Colt Python: once Bitten, twice shy
Freshly home from SHOT 2020 and my decidedly disappointing first shots with the “New” Colt Python, I was in need of some nostalgia. A fresh outing with my 80’s vintage 6″ blued Python was just the ticket, much like taking a ’60’s Mustang out for a spin can drive the memory of the Mustang II from one’s mind. A fresh trip to the range with this classic helped remind me of its idiosyncrasies and the little details that make shooting experiences with this revolver stand out.
My personal interest in Pythons started years ago when I was lucky enough to handle a few from a friend’s collection. Being a wheelgun junkie, I was hooked! Unfortunately, it took me years of searching to find one at a reasonable price.
A few of my favorite things…
Right off the bat, my favorite part of the Python shooting experience is how easy it is to “stage” the double action trigger. With my particular pistol, there’s an audible and tactile click approximately 1/3 of the way through the trigger pull when staging the trigger in this fashion. The DA pull itself is smooth, though there is quite a bit of stacking in the last 1/3. DA pull weight on my revolver averages 8lb 7oz. SA pull weight averages 3lb, 9oz. The SA pull itself is what one would expect from any premium revolver, but the overall feel of the grooved trigger bow is more comfortable for me than, say, an S&W 586.
Another note about the trigger pull: As Pythons were hand fit, I have fired five different Pythons from different periods of manufacture over the years and found each one to be an entirely unique experience. For me, that is another positive and interesting aspect of Pythons: not all of them are exactly alike.
Even with hot .357 ammo, I find the 6″ Python stays right on target for follow up shots, and the large grip makes it very comfortable to shoot. I find it far more comfortable to shoot a lot of rounds with than my S&W TRR8 or Ruger Service Six.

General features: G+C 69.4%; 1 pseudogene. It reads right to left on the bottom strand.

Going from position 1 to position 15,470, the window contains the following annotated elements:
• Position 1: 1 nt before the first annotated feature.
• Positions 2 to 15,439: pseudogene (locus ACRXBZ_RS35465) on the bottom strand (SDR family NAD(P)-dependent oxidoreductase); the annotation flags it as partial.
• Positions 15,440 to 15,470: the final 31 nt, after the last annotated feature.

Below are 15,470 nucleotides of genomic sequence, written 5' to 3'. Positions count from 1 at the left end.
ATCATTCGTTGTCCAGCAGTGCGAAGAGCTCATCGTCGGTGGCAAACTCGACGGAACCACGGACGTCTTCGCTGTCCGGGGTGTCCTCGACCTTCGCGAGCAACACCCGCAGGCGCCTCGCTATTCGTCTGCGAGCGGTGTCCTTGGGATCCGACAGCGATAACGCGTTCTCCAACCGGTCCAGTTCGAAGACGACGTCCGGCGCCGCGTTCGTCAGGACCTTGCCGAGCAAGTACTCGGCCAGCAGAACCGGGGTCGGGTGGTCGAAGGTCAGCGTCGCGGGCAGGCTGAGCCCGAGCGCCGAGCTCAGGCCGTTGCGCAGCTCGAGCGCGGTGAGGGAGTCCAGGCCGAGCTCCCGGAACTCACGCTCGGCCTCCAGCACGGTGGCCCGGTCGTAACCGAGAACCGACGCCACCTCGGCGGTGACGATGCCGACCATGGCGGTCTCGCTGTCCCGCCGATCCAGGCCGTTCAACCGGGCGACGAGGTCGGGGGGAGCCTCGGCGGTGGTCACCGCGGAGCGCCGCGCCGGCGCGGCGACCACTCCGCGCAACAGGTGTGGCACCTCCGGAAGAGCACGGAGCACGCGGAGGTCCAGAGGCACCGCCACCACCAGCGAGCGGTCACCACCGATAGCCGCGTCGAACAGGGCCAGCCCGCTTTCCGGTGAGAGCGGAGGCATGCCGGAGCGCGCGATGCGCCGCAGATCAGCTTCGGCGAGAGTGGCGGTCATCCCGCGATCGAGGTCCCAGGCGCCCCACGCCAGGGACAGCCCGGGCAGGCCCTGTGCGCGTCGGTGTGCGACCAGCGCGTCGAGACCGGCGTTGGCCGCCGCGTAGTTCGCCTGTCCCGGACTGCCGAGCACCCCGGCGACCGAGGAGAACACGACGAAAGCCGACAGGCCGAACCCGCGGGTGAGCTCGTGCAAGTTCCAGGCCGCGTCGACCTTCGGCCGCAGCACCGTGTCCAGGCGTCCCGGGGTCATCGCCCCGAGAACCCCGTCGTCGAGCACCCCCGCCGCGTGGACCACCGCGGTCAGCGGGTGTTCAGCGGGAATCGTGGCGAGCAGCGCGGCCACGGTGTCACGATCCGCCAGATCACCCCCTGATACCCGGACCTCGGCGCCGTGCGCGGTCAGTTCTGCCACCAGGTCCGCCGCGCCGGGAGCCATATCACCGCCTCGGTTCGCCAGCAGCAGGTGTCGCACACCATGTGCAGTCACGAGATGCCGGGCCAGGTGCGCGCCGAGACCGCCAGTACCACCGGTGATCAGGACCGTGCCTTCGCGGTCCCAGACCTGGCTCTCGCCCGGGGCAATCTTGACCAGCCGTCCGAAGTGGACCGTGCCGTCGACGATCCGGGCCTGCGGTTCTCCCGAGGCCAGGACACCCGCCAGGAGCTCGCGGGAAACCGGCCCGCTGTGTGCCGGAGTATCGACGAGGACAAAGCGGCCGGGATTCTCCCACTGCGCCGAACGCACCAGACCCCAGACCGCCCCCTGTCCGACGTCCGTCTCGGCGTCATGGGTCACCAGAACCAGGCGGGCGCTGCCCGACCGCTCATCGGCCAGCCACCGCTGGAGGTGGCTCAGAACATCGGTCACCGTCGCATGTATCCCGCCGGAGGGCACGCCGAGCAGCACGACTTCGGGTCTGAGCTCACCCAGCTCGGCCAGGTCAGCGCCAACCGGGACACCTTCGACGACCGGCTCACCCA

Pythons were developed from the ground up as a premium target revolver with a slightly tapered bore. Being a somewhat recent acquisition for me, I am not as accurate with it as I could be. I do get decent results out to 25 yards, especially when shooting .38 match wadcutters, though.
And not so favorite…
A major downside of the Colt Python is that they do require specialized maintenance if used heavily. The hand is under a lot of stress, as it not only advances the cylinder but also pressures it into locking up precisely. The further back the trigger is pulled, the more pressure the hand exerts. If you feed them a constant diet of full power .357, expect to run into cylinder timing and frame stretching issues. The rear sight on mine also needed quite a bit of adjustment in order to hit on center.
The worst facet of the (Classic) Colt Python is the buying experience if one did not get one “back in the day”. It is not for the faint of heart. Expect either like me to quest for years in order to find an affordable specimen (and lose a few auctions in the process), or to pay out the nose. What kept the price down on my specific model was that it was blued, had a longer barrel, and was exported and then recently reimported. All these facets yielded me about a 30% discount off of other Pythons I have seen prices for in the past decade.
Overall impressions and thoughts
While the new Python needs some time to figure out if it will be a good revolver on its own right, wheelgun aficionados who don’t have a Python of their own should take the time to seek out a friend with the original to see just what made this revolver so unique. I’m firmly against safe queens of any kind. By all means, if one’s Python is in working condition go out and shoot it! However, one must take care with a classic Python in order to keep from ruining an irreplaceable revolver.
Are classic Pythons the best double action revolver ever? No. The Manurhin MR73 is stronger and arguably more accurate. Korths are extremely well built and have very modular modern features for a revolver. But Pythons do represent a very high level of craftsmanship and are fun to shoot. If you desire one, put in the time to the search. Eventually one might come across one at the right price.
A final note: From my limited experience with the “New Python”, I can say they don’t hold a candle to the classics in any way but looks. Even if they get them to work, the action is significantly different than the classics, and the “simplified” trigger is nothing like the original, in a bad way. Hopefully, Colt can put in the time to get those wheelguns right. As of right now, they remind me of New Coke, the Mustang II, and Blues Brothers 2000.